Knowledge Powers Wisconsin’s Workforce

In an economy driven by knowledge and innovation, the University of Wisconsin System is preparing a stronger workforce to fuel business success.

With enrollment topping 180,000 students, UW System institutions offer a rich menu of educational options, including more than 250 undergraduate degrees and more than 300 graduate degrees. These include a growing number of fully online and accelerated degree programs, as well as collaborative degrees tailored to specific industries and emerging workforce needs.

Beginning in Fall 2013, the first degrees will be offered via the UW Flexible Option – a competency-based degree platform designed for adult students who come to college (or back to college) with substantial knowledge and experience.

UW campuses and online degree programs now confer more than 35,000 degrees per year – a 49% increase over the past 32 years. Business, finance, management and related fields remain the most popular areas of study, and more than one-quarter of UW undergraduate degrees are conferred in critical STEM fields. Over the past 20 years, the number of degrees in STEM disciplines has increased by 46% and in health-related fields by 39%.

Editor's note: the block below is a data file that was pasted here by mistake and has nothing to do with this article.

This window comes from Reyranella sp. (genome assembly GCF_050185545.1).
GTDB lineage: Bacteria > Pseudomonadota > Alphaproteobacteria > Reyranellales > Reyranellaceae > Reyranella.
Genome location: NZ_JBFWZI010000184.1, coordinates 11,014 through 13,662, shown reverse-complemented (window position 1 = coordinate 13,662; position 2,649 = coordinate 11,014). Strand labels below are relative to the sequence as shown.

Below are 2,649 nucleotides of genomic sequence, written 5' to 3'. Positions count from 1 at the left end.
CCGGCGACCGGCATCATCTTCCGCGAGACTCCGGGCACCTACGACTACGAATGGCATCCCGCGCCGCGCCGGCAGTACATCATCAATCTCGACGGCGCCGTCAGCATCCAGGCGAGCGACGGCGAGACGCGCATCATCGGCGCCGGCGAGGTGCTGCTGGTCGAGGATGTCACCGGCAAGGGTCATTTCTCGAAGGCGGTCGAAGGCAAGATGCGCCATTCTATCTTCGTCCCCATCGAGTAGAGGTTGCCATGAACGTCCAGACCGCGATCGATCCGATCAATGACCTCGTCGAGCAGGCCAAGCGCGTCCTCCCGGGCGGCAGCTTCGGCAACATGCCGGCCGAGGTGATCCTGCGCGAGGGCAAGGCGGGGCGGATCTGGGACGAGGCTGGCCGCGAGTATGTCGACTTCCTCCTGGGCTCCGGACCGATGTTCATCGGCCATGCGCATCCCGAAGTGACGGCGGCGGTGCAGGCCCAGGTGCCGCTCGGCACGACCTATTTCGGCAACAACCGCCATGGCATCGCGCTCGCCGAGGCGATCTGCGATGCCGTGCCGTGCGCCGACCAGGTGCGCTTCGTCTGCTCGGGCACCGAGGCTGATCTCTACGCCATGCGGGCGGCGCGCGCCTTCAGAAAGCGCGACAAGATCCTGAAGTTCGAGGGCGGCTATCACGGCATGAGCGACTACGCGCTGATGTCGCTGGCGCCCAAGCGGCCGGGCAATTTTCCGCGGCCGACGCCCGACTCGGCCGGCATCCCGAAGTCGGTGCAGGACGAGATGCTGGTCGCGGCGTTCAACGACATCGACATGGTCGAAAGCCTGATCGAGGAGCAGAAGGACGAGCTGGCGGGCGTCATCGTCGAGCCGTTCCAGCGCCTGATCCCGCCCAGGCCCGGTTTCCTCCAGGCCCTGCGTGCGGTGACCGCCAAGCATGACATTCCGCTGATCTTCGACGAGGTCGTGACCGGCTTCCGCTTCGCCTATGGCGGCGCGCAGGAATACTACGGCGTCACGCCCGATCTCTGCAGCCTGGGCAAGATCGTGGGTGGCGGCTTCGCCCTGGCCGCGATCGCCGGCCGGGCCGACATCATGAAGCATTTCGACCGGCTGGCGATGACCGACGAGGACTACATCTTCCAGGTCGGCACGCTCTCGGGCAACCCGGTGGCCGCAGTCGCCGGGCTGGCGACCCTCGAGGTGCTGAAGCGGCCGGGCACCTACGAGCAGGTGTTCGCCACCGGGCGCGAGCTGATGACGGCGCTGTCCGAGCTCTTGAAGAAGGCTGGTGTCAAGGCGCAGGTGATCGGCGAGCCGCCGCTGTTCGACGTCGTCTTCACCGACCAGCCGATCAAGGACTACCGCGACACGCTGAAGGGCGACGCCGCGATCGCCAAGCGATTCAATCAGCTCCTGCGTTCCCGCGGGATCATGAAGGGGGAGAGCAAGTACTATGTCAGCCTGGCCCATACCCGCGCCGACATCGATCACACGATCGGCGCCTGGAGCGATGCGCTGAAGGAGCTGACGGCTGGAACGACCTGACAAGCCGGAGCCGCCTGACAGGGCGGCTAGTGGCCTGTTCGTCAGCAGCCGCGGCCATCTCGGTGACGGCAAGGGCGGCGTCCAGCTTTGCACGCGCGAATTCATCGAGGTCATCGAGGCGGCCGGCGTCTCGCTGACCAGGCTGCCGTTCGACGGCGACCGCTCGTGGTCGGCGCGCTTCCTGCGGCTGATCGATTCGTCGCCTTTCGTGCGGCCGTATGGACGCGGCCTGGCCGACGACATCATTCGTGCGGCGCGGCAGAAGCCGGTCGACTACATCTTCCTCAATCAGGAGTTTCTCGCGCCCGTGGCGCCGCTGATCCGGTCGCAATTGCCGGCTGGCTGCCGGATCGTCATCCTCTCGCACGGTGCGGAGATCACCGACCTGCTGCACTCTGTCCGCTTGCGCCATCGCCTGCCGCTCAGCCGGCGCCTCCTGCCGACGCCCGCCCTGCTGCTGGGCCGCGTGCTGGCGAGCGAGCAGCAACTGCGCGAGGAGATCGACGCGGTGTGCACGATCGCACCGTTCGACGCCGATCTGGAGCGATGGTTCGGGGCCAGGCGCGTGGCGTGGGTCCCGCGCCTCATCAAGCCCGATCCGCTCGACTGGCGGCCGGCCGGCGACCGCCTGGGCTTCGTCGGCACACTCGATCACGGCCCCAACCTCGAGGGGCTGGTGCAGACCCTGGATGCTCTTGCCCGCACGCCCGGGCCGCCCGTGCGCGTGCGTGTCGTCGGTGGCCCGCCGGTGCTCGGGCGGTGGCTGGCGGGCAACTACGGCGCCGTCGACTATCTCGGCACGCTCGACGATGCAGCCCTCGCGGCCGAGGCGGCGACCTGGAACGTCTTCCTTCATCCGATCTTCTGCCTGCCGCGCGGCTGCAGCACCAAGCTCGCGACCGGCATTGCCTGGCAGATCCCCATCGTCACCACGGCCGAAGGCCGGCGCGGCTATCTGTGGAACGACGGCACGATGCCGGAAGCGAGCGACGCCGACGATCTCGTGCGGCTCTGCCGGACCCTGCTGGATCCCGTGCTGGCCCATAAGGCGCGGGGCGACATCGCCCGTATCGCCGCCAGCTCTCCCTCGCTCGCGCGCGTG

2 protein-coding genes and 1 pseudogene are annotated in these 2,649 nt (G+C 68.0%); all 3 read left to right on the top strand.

The majority of UW degree-holders stay in Wisconsin after graduation. Regardless of where they choose to live, however, UW alumni speak highly of their educational experiences. In fact, 85% of UW graduates say they were “effectively prepared with the knowledge and skills they needed” to succeed in the workplace.

Today’s college students are mobile, and it’s easier than ever for them to begin at one campus and finish at another. More than 17,000 transfer students enrolled somewhere in the UW System in 2012, and UW’s Transfer Information System (TIS) offers an interactive online “wizard” to help create seamless educational experiences.

Because employers want college graduates to be adaptable and flexible, every UW degree is built on a set of shared learning goals. In addition to technical knowledge and skills, UW students learn to think critically, write clearly, speak persuasively, and understand and appreciate diversity. They work in teams and bring a sense of informed citizenship to their lives – and to their jobs.

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